XX.1 January + February 2013
Page: 46
Digital Citation

Food for thought

Jaz Hee-jeong Choi, Rob Comber, Conor Linehan

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With increasing demands on our time, everyday behaviors such as food purchasing, preparation, and consumption have become habitual and unconscious. Indeed, modern food values are focused on convenience and effortlessness, overshadowing other values such as environmental sustainability, health, and pleasure. The rethinking of how we approach everyday food behaviors appears to be a particularly timely concern. In this special section, we explore work carried out and discussed during the recent workshop "Food for Thought: Designing for Critical Reflection on Food Practices," at the 2012 Designing Interactive Systems Conference in Newcastle upon Tyne, U.K. [1] (see http://www.urbaninformatics.net/resources/ffthought/ for the accepted papers).

The workshop brought together people from industry and academia, across disciplines including HCI, architecture, and psychology. Together we considered the challenges, successes, practices, and future directions of designing digital interactive systems to engage people in critical reflection toward positive changes in their everyday food practices. Ultimately, we wanted to find ways to promote more environmentally aware, socially inclusive, and healthier food practices through critical reflection. Critical reflection refers to "the kind of thinking that consists of turning a subject over in the mind and giving it serious and consecutive consideration" [2]. When applied to food practices, critical reflection brings to the fore our habits (good and bad—e.g., composting food waste or mindlessly consuming fast food), cultural conventions (e.g., pizza is a vegetable), and the assumptions we make about foods (e.g., all vegetarian food is bland).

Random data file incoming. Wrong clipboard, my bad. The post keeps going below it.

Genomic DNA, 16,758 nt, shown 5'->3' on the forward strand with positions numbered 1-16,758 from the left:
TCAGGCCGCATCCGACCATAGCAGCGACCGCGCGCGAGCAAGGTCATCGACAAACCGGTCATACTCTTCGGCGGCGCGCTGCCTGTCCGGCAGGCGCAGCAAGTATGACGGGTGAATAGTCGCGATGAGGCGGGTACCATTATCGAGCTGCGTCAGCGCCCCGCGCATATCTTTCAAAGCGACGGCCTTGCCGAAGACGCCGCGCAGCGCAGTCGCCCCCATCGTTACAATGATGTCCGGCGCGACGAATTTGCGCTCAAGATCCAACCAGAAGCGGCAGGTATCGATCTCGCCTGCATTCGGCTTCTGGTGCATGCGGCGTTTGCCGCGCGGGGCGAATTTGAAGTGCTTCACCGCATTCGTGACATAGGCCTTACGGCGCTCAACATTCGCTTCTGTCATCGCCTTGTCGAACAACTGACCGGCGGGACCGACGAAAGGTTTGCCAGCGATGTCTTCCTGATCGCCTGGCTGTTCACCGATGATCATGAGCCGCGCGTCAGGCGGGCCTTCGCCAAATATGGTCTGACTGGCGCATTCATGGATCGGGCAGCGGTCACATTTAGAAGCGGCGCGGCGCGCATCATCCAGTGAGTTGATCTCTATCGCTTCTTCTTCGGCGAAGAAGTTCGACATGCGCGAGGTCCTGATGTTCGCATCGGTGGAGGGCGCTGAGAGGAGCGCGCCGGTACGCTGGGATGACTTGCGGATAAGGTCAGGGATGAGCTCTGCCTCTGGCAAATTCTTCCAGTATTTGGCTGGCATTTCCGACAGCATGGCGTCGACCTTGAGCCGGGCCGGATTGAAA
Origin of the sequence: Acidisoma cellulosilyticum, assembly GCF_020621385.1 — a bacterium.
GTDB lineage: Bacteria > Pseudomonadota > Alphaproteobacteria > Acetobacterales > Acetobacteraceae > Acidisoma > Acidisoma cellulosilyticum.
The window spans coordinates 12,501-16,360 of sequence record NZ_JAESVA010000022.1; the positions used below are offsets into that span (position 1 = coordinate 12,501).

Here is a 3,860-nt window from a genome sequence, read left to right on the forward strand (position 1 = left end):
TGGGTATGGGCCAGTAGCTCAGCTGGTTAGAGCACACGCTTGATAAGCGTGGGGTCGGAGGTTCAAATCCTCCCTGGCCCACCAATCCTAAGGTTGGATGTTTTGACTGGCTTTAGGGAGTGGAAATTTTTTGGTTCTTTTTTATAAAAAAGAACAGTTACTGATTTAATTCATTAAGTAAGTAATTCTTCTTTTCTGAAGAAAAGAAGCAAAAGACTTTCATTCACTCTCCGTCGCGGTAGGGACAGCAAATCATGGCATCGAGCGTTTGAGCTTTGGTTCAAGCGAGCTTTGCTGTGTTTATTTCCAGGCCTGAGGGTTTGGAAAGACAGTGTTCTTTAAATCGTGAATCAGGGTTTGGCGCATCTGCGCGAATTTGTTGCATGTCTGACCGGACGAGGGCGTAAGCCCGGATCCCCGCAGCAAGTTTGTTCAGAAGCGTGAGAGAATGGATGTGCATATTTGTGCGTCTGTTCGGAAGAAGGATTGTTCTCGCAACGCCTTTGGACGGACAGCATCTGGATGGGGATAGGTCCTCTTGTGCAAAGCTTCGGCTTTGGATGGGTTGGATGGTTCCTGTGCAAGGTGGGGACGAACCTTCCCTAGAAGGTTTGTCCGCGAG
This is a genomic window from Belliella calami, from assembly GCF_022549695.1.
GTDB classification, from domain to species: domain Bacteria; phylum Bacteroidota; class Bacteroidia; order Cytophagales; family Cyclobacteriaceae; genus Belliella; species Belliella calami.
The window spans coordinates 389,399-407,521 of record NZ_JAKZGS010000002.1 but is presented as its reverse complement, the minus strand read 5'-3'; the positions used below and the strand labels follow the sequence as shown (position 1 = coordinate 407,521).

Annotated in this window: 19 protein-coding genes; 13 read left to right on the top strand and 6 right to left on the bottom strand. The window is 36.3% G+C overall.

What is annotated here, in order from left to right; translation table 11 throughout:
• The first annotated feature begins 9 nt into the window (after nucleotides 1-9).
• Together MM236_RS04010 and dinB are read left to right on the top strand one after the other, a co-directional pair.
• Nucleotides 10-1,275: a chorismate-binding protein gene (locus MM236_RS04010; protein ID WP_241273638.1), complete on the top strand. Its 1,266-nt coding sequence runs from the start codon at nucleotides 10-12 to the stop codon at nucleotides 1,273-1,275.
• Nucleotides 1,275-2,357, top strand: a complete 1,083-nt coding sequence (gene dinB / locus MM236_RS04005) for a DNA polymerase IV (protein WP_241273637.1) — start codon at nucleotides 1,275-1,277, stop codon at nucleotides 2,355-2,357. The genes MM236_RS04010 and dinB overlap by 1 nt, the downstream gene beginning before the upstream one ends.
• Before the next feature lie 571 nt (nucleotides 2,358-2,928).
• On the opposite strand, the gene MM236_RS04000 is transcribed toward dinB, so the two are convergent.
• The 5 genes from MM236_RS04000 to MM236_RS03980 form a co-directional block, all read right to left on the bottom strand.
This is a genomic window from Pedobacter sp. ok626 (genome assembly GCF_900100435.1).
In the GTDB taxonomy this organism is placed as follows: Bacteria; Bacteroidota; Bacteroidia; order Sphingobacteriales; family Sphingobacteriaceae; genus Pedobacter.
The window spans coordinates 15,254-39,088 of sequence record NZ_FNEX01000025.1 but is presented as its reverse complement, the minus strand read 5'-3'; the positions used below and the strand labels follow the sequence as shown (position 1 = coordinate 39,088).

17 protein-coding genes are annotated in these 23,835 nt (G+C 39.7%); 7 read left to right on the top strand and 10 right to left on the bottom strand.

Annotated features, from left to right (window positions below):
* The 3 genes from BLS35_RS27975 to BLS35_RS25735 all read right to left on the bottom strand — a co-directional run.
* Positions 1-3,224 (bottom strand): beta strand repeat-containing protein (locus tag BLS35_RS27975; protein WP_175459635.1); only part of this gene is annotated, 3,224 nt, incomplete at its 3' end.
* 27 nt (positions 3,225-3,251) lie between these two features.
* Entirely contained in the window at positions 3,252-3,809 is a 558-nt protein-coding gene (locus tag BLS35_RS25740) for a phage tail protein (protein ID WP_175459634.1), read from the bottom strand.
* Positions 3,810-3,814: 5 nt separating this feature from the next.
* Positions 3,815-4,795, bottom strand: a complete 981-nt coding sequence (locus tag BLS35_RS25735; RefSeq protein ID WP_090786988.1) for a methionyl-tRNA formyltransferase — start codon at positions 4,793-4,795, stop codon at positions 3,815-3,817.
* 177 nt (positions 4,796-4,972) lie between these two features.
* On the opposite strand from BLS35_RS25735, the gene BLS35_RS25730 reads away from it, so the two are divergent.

Through focusing on critical reflection, we aimed to encourage submissions to the workshop that examined not only cultures of food practice, but also the cultures of HCI practice [3]. Specifically, food practices occur simultaneously across work, home, and leisure spaces, are ubiquitous and mobile, and are often unconscious and habitual. Thus, they are not easily examined through methodologies established by ubiquitous, mobile, affective, or persuasive computing, nor can any of those disciplines alone offer easy solutions to problematic food-related behavior. Indeed, the breadth and complexity of food-related behavior presents significant challenges to the design of technology for meaningful sensing, augmenting, supporting, and engaging. In this respect, human-food interaction pushes the boundaries of HCI research and invites new insight on traditional practices. Many of the papers submitted to the workshop acknowledged and responded to this complexity through the use of inductive research methodologies, designed to capture the subjective experience of users.

Another striking theme that emerged from a large number of submissions to the workshop was the value of popular social networking platforms, such as Facebook and Twitter, as a means for provoking critical reflection on food practices. These systems were leveraged to capture food consumption, both on an individual, participatory level, and in aggregate across cultures. They were used to deliver persuasive messages, to actively affect food choices, to add value to food practices, and as a way to explore social communication around food and, more generally, understand social media consumption in the kitchen.